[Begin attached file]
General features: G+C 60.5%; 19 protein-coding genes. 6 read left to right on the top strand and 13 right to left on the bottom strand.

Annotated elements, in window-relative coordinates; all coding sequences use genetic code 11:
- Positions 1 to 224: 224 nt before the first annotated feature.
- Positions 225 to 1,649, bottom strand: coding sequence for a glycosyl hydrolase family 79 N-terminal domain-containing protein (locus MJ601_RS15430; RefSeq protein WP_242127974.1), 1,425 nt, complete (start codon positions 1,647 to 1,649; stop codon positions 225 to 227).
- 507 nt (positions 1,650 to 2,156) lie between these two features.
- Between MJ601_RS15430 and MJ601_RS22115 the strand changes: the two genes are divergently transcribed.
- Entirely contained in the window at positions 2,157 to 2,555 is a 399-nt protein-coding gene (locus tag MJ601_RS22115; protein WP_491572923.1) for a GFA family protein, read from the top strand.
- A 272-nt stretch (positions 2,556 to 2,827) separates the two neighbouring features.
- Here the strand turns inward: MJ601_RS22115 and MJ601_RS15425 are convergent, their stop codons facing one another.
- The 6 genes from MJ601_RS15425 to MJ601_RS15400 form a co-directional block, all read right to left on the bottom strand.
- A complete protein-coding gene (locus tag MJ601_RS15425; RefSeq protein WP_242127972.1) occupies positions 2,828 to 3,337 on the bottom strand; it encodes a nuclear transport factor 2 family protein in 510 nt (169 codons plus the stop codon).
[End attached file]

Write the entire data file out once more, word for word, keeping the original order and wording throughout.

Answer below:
General features: G+C 60.5%; 19 protein-coding genes. 6 read left to right on the top strand and 13 right to left on the bottom strand.

Annotated elements, in window-relative coordinates; all coding sequences use genetic code 11:
- Positions 1 to 224: 224 nt before the first annotated feature.
- Positions 225 to 1,649, bottom strand: coding sequence for a glycosyl hydrolase family 79 N-terminal domain-containing protein (locus MJ601_RS15430; RefSeq protein WP_242127974.1), 1,425 nt, complete (start codon positions 1,647 to 1,649; stop codon positions 225 to 227).
- 507 nt (positions 1,650 to 2,156) lie between these two features.
- Between MJ601_RS15430 and MJ601_RS22115 the strand changes: the two genes are divergently transcribed.
- Entirely contained in the window at positions 2,157 to 2,555 is a 399-nt protein-coding gene (locus tag MJ601_RS22115; protein WP_491572923.1) for a GFA family protein, read from the top strand.
- A 272-nt stretch (positions 2,556 to 2,827) separates the two neighbouring features.
- Here the strand turns inward: MJ601_RS22115 and MJ601_RS15425 are convergent, their stop codons facing one another.
- The 6 genes from MJ601_RS15425 to MJ601_RS15400 form a co-directional block, all read right to left on the bottom strand.
- A complete protein-coding gene (locus tag MJ601_RS15425; RefSeq protein WP_242127972.1) occupies positions 2,828 to 3,337 on the bottom strand; it encodes a nuclear transport factor 2 family protein in 510 nt (169 codons plus the stop codon).